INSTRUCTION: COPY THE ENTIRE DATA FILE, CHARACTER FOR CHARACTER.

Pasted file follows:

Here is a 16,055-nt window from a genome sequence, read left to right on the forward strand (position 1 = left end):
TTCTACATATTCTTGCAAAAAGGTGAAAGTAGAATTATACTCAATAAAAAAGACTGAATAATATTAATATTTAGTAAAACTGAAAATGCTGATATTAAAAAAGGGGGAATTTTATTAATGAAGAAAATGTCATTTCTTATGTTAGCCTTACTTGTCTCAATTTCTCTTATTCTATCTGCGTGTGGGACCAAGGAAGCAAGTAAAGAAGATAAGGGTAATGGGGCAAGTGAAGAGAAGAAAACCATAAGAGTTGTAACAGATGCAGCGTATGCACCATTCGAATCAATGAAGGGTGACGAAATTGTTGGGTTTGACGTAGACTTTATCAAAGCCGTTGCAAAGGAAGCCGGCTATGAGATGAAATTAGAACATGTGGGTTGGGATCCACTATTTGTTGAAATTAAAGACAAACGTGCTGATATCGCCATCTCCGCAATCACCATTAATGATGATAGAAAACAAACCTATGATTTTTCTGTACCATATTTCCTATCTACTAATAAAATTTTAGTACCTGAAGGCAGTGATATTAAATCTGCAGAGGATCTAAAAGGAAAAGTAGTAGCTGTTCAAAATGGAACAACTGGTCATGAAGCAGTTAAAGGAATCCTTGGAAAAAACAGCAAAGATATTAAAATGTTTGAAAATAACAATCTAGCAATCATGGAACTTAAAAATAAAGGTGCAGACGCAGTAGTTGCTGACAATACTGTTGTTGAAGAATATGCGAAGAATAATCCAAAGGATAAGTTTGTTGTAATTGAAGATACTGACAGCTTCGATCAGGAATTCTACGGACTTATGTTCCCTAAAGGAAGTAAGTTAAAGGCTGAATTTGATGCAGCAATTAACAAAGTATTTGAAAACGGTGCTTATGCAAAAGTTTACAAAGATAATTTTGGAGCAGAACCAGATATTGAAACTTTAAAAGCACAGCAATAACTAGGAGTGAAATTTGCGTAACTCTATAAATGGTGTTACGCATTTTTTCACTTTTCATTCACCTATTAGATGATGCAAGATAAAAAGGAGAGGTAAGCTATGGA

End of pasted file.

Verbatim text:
Here is a 16,055-nt window from a genome sequence, read left to right on the forward strand (position 1 = left end):
TTCTACATATTCTTGCAAAAAGGTGAAAGTAGAATTATACTCAATAAAAAAGACTGAATAATATTAATATTTAGTAAAACTGAAAATGCTGATATTAAAAAAGGGGGAATTTTATTAATGAAGAAAATGTCATTTCTTATGTTAGCCTTACTTGTCTCAATTTCTCTTATTCTATCTGCGTGTGGGACCAAGGAAGCAAGTAAAGAAGATAAGGGTAATGGGGCAAGTGAAGAGAAGAAAACCATAAGAGTTGTAACAGATGCAGCGTATGCACCATTCGAATCAATGAAGGGTGACGAAATTGTTGGGTTTGACGTAGACTTTATCAAAGCCGTTGCAAAGGAAGCCGGCTATGAGATGAAATTAGAACATGTGGGTTGGGATCCACTATTTGTTGAAATTAAAGACAAACGTGCTGATATCGCCATCTCCGCAATCACCATTAATGATGATAGAAAACAAACCTATGATTTTTCTGTACCATATTTCCTATCTACTAATAAAATTTTAGTACCTGAAGGCAGTGATATTAAATCTGCAGAGGATCTAAAAGGAAAAGTAGTAGCTGTTCAAAATGGAACAACTGGTCATGAAGCAGTTAAAGGAATCCTTGGAAAAAACAGCAAAGATATTAAAATGTTTGAAAATAACAATCTAGCAATCATGGAACTTAAAAATAAAGGTGCAGACGCAGTAGTTGCTGACAATACTGTTGTTGAAGAATATGCGAAGAATAATCCAAAGGATAAGTTTGTTGTAATTGAAGATACTGACAGCTTCGATCAGGAATTCTACGGACTTATGTTCCCTAAAGGAAGTAAGTTAAAGGCTGAATTTGATGCAGCAATTAACAAAGTATTTGAAAACGGTGCTTATGCAAAAGTTTACAAAGATAATTTTGGAGCAGAACCAGATATTGAAACTTTAAAAGCACAGCAATAACTAGGAGTGAAATTTGCGTAACTCTATAAATGGTGTTACGCATTTTTTCACTTTTCATTCACCTATTAGATGATGCAAGATAAAAAGGAGAGGTAAGCTATGGA